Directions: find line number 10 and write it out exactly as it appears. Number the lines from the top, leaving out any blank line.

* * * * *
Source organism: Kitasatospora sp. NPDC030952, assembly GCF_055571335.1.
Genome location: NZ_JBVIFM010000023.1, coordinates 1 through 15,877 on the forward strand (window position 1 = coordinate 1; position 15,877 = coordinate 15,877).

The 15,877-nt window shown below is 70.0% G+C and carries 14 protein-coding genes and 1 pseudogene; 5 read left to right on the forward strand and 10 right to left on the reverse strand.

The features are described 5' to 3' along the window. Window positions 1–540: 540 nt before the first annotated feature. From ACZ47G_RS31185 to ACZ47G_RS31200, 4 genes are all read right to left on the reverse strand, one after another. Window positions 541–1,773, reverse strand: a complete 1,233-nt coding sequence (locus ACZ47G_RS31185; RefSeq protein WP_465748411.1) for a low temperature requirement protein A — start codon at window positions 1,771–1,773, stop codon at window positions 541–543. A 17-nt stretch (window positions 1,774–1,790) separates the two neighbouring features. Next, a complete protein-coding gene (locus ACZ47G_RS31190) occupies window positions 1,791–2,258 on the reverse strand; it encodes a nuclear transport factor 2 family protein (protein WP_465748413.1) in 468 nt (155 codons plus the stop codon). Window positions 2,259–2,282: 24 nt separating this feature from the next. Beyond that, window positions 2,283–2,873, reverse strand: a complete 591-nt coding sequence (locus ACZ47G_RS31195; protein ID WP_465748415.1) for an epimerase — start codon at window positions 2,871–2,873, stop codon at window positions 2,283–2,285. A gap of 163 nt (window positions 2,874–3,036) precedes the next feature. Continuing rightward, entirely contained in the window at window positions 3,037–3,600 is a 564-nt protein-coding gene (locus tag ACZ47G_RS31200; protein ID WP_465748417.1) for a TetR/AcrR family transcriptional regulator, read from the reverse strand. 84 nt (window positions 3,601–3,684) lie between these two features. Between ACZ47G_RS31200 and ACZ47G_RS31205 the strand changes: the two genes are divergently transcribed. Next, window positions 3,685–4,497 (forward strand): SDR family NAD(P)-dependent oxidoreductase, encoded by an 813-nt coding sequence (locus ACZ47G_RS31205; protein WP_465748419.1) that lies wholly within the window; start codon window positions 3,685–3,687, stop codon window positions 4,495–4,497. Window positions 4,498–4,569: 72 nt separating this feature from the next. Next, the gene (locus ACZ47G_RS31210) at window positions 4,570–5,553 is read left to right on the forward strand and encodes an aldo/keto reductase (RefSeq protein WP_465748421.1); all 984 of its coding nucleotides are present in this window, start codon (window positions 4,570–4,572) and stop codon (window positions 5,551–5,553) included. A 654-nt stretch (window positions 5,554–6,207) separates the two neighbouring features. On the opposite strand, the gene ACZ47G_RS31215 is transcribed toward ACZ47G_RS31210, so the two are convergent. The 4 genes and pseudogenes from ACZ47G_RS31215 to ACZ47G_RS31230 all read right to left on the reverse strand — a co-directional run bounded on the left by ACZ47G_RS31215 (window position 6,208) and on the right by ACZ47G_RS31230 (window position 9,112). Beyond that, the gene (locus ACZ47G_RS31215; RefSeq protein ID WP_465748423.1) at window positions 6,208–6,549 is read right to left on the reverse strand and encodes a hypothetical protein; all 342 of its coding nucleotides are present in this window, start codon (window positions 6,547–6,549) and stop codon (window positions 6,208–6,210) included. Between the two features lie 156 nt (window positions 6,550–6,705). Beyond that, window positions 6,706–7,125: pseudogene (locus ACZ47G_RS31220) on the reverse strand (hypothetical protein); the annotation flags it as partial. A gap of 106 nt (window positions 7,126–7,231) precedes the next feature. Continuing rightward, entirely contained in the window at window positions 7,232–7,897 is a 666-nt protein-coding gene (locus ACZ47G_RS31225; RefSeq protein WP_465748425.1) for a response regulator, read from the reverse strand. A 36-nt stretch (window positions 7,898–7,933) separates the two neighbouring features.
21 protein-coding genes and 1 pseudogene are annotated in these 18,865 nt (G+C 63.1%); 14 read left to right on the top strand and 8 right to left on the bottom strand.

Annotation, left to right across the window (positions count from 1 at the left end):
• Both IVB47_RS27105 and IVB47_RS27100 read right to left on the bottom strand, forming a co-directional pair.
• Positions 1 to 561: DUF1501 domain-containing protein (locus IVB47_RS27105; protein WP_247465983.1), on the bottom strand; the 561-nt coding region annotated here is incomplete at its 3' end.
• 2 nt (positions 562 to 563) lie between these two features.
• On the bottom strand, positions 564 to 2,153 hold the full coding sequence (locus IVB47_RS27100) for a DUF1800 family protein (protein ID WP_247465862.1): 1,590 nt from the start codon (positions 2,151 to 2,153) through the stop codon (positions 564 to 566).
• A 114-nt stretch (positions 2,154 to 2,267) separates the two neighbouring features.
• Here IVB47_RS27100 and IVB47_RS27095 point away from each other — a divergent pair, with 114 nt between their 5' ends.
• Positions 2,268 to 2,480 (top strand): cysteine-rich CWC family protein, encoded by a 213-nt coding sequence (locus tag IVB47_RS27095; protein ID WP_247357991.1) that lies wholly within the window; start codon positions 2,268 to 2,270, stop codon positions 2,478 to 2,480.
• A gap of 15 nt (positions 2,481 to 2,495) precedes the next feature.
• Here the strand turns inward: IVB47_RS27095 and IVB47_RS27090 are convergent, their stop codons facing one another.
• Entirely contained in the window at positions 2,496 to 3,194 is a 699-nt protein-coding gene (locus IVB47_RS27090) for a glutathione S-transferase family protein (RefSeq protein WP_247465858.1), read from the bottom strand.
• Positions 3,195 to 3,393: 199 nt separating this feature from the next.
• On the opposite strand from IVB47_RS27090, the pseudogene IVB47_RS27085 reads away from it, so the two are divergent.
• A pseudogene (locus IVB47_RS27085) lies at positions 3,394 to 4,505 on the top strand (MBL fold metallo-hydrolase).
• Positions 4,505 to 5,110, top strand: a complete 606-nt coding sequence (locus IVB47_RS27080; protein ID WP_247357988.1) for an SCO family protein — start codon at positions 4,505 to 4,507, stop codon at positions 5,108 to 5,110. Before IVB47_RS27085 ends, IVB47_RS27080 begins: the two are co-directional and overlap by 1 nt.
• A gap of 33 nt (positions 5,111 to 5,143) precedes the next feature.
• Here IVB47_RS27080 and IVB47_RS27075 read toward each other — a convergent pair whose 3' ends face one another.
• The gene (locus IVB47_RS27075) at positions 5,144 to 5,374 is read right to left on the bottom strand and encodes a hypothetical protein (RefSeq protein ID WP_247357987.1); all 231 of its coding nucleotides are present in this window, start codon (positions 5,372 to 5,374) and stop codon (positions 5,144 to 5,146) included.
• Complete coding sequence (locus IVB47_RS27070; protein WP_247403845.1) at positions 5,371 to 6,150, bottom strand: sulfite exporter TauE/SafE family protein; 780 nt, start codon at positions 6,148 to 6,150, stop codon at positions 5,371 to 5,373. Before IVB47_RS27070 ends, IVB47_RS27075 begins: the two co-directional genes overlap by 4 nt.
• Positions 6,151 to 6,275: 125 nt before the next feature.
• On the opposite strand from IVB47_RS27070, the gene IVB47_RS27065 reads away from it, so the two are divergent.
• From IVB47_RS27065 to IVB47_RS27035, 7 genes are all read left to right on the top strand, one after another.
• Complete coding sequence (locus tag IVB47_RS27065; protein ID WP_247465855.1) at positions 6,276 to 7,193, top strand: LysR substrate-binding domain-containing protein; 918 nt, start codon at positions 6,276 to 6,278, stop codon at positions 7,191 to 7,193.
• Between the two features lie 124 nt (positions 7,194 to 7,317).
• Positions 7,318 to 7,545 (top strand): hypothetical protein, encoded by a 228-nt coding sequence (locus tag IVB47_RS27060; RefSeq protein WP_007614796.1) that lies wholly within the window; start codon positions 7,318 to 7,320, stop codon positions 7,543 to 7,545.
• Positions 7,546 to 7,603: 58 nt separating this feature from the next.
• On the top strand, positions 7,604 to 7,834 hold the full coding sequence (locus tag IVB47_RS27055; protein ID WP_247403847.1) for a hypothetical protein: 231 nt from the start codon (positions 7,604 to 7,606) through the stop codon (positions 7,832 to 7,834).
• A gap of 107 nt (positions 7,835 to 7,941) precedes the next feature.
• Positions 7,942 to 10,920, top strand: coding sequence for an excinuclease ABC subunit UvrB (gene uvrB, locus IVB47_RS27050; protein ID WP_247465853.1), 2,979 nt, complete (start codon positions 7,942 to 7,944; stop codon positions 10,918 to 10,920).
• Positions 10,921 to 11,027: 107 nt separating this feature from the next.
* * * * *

• On the bottom strand, positions 564 to 2,153 hold the full coding sequence (locus IVB47_RS27100) for a DUF1800 family protein (protein ID WP_247465862.1): 1,590 nt from the start codon (positions 2,151 to 2,153) through the stop codon (positions 564 to 566).